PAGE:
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stencil

[sten-suh l] /ˈstɛn səl/
noun
1.
a device for applying a pattern, design, words, etc., to a surface, consisting of a thin sheet of cardboard, metal, or other material from which figures or letters have been cut out, a coloring substance, ink, etc., being rubbed, brushed, or pressed over the sheet, passing through the perforations and onto the surface.
2.
the letters, designs, etc., produced on a surface by this method.
verb (used with object), stenciled, stenciling or (especially British) stencilled, stencilling.
3.
to mark or paint (a surface) by means of a stencil.
4.
to produce (letters, figures, designs, etc.) by means of a stencil.
Origin
late Middle English
1375-1425
1375-1425; earlier stanesile, late Middle English stansele to ornament with diverse colors or spangles < Middle French estanceler, derivative of estencele a spark, ornamental spangle < Vulgar Latin *stincilla, metathetic variant of Latin scintilla scintilla
Related forms
stenciler; especially British, stenciller, noun
Dictionary.com Unabridged
Based on the Random House Dictionary, © Random House, Inc. 2014.
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Examples from the web for stencil
  • If you live near an ocean, you might want to stencil a storm drain.
  • If you didn't want to use the electric pen, you could try cutting a stencil with one of those newfangled typewriters.
  • Partially blocking the light with a negative or a stencil will give you photos and patterns.
  • stencil a basic measuring system onto the board cover, and you'll never need to hunt down a measuring stick.
  • When paint is dry, peel off sheet's backing and position the stencil on the pot where you want it.
  • Even if it were possible to create an exact genetic stencil of a lost pooch or kitty, that doesn't mean it's a good idea.
  • Then a department secretary would have to retype the stencil.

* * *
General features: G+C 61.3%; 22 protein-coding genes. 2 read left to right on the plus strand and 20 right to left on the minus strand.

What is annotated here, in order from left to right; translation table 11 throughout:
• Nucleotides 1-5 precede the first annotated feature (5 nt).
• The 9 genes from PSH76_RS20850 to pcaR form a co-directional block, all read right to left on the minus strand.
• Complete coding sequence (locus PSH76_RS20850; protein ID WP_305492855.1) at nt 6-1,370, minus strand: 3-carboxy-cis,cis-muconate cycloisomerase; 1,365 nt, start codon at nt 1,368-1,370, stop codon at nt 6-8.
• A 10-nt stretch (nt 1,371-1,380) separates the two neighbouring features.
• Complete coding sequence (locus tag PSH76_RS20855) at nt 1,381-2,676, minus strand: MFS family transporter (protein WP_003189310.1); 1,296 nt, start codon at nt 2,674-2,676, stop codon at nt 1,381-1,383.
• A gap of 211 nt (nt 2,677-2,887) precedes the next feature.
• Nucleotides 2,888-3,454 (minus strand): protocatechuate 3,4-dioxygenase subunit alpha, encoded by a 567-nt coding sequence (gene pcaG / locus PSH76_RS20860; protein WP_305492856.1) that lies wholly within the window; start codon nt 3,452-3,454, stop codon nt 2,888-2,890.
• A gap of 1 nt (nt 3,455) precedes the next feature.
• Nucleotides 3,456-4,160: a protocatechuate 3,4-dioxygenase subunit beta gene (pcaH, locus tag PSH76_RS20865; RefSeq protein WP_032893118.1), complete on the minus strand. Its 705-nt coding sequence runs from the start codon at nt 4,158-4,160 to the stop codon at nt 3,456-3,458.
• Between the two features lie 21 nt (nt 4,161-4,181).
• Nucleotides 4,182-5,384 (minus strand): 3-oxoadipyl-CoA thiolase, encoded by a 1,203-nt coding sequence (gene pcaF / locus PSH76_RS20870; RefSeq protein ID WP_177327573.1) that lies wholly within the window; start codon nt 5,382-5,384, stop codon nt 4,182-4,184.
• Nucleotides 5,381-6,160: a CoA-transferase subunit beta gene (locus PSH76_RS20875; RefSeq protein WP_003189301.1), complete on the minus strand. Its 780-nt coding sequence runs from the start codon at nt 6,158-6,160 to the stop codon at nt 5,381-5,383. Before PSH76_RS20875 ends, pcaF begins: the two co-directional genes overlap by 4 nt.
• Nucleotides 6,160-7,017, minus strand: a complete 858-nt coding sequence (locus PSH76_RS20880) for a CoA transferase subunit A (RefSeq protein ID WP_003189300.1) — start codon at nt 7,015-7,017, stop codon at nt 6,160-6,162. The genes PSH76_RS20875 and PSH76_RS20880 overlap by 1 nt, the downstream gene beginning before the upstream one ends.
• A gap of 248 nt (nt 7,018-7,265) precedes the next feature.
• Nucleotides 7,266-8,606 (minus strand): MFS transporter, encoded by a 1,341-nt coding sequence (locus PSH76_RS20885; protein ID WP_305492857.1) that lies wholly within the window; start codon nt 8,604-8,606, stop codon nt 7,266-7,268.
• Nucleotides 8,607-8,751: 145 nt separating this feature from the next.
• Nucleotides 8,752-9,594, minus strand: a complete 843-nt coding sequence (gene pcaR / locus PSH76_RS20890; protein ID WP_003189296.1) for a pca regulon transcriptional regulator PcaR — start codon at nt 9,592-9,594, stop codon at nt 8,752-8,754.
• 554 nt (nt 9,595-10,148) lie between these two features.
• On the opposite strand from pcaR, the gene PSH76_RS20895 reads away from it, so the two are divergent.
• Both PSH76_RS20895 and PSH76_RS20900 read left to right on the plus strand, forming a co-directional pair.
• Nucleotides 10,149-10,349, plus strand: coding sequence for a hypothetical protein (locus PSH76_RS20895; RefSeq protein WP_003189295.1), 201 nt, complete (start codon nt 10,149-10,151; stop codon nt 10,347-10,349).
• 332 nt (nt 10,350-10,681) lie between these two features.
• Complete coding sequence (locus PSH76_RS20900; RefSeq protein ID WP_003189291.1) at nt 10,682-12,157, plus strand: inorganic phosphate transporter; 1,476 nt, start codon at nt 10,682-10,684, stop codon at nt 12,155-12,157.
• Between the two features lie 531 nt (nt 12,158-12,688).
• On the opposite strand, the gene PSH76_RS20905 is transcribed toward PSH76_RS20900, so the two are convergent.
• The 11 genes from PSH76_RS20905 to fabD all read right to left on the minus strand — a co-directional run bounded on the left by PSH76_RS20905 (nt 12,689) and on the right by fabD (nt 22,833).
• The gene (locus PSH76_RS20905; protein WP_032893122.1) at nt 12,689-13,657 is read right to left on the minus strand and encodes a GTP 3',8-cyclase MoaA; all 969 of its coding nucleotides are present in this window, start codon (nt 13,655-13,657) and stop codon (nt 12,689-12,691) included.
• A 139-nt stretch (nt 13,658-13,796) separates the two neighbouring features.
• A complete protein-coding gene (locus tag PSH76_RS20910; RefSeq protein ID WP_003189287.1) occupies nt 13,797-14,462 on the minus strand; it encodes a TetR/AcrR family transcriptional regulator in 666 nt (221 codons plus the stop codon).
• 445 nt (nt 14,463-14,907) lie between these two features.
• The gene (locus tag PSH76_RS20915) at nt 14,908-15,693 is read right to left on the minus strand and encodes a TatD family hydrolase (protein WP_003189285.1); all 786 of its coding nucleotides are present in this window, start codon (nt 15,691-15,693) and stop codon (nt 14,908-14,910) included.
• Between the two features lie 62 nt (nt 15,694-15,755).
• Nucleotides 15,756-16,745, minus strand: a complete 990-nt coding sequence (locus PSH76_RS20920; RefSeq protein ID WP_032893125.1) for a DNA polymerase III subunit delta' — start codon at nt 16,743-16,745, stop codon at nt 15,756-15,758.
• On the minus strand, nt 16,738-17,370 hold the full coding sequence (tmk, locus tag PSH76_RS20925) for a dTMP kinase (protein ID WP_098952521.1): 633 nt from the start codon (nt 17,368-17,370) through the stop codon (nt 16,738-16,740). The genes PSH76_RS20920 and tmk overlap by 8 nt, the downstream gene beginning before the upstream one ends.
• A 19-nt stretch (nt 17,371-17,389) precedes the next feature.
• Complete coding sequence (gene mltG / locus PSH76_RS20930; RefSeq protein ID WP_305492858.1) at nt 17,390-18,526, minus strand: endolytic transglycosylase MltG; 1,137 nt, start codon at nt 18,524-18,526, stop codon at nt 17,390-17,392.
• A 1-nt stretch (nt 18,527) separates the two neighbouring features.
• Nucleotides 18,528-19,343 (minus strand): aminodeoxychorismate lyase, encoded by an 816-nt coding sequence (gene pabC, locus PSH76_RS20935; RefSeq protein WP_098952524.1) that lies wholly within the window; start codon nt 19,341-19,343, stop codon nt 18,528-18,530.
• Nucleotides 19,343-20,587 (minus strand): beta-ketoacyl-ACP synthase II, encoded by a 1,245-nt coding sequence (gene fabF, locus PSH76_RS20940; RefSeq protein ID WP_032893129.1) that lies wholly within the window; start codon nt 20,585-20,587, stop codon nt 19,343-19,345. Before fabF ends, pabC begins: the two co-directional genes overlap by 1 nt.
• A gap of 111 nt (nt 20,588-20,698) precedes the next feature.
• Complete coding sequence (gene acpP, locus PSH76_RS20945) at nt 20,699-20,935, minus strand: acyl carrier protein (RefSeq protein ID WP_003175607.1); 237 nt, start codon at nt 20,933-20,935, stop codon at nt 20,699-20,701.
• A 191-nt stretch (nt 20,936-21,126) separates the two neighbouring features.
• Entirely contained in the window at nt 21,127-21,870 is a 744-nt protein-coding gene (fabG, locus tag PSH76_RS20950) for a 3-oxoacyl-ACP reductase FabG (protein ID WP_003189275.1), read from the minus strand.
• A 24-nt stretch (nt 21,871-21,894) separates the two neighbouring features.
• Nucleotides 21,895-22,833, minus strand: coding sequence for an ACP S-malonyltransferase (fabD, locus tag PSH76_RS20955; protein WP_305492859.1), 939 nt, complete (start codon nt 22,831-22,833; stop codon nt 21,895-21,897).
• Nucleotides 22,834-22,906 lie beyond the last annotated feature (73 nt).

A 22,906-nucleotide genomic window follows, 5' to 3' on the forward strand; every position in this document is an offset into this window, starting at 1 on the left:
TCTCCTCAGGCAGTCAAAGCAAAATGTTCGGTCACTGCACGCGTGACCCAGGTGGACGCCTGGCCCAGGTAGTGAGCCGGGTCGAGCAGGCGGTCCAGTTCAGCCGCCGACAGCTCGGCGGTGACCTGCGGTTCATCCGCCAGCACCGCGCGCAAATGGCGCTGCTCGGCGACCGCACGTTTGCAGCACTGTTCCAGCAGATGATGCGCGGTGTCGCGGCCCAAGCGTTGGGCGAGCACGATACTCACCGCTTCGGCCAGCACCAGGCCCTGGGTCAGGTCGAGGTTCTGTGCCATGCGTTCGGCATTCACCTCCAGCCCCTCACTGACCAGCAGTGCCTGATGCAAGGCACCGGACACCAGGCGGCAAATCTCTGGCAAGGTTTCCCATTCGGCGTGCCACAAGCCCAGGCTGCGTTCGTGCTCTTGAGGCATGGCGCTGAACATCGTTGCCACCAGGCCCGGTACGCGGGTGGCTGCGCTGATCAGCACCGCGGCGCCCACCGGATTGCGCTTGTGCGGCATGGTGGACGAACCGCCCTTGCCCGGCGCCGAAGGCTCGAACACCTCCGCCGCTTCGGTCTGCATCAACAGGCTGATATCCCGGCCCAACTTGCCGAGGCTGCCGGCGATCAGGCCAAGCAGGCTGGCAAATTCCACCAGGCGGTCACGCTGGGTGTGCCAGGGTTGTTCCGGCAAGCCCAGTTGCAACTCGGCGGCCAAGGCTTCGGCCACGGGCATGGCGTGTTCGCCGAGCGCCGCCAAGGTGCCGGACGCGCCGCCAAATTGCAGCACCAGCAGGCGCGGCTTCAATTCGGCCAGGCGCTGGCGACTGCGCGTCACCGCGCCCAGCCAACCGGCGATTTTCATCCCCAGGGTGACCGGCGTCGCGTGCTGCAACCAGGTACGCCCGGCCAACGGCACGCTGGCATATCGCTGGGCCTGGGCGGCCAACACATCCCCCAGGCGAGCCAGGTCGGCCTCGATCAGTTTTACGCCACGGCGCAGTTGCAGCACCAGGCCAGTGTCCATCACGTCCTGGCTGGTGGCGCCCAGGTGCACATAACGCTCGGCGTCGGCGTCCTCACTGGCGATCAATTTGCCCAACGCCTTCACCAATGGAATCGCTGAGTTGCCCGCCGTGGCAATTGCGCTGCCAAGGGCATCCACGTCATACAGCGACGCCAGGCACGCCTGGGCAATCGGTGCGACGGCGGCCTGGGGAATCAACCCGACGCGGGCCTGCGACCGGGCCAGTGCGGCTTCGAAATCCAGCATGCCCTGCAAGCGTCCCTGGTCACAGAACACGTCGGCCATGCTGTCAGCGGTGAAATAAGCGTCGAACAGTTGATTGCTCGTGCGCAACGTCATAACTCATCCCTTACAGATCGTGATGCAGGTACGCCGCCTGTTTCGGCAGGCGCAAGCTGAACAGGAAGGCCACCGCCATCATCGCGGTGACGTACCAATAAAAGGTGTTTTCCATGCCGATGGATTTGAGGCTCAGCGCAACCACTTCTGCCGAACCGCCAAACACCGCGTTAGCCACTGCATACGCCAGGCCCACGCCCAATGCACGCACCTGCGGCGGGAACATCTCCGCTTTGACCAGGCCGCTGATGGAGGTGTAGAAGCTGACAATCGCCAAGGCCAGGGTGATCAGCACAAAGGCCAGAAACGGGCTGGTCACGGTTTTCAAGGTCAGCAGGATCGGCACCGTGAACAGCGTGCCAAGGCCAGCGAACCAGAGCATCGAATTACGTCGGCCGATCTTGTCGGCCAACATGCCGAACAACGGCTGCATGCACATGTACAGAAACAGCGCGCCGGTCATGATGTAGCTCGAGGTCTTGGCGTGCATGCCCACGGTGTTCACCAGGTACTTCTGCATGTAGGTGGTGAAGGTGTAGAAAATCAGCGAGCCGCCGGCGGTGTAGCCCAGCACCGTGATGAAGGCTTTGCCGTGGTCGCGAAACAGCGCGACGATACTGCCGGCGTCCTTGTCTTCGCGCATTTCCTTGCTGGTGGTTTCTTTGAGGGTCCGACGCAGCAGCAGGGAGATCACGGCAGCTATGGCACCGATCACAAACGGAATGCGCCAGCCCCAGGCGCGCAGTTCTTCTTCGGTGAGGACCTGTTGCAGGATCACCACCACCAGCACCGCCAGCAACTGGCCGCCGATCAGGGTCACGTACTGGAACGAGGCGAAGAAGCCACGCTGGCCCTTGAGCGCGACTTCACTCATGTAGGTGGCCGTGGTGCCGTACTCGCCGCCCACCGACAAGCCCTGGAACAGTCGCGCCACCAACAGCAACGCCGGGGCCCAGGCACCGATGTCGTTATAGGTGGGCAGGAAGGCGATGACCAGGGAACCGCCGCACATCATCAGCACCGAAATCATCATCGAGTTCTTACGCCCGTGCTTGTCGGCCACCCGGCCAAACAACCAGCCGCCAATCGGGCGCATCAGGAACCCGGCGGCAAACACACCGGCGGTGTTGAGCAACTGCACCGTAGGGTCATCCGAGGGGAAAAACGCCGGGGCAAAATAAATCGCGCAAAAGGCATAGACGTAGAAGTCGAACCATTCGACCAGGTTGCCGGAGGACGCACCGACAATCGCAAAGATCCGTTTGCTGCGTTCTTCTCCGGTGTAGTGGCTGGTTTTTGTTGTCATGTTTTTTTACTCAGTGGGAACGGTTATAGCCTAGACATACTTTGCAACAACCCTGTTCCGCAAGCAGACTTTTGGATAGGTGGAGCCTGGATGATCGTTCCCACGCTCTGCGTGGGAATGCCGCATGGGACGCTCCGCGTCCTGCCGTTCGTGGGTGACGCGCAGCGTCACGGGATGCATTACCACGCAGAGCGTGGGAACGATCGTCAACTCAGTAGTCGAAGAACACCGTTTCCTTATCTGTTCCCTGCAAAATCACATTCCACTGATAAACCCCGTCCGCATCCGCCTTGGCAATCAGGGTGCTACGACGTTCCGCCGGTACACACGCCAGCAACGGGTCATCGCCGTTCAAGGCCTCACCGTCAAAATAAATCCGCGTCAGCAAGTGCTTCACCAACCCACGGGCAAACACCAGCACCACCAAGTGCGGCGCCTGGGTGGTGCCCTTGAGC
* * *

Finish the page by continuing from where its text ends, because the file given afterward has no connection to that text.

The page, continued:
• The cheapest way of reproducing anything: you need a stencil, a tray, and gelatin.
  • Place stencil on surface and weigh down corners to ensure the stencil does not move during painting.
  • Protecting local streams, creeks and lakes can be as simple as volunteering to stencil storm drains in your neighborhood.
British Dictionary definitions for stencil

stencil

/ˈstɛnsəl/
noun
1.
a device for applying a design, characters, etc, to a surface, consisting of a thin sheet of plastic, metal, cardboard, etc in which the design or characters have been cut so that ink or paint can be applied through the incisions onto the surface
2.
a decoration, design, or characters produced in this way
verb (transitive) -cils, -cilling, -cilled (US) -cils, -ciling, -ciled
3.
to mark (a surface) with a stencil
4.
to produce (characters or a design) with a stencil
Derived Forms
stenciller, noun
Word Origin
C14 stanselen to decorate with bright colours, from Old French estenceler, from estencele a spark, from Latin scintilla
Collins English Dictionary - Complete & Unabridged 2012 Digital Edition
© William Collins Sons & Co. Ltd. 1979, 1986 © HarperCollins
Publishers 1998, 2000, 2003, 2005, 2006, 2007, 2009, 2012
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Word Origin and History for stencil
n.

1707, not recorded again until 1848, probably from Middle English stencellen "decorate with bright colors," from Middle French estenceler "cover with sparkles or stars, powder with color," from estencele "spark, spangle," from Vulgar Latin *stincilla, metathesis of Latin scintilla "spark."

v.

"to produce a design with a stencil," 1861, from stencil (n.). Related: Stenciled; stenciling.

Online Etymology Dictionary, © 2010 Douglas Harper
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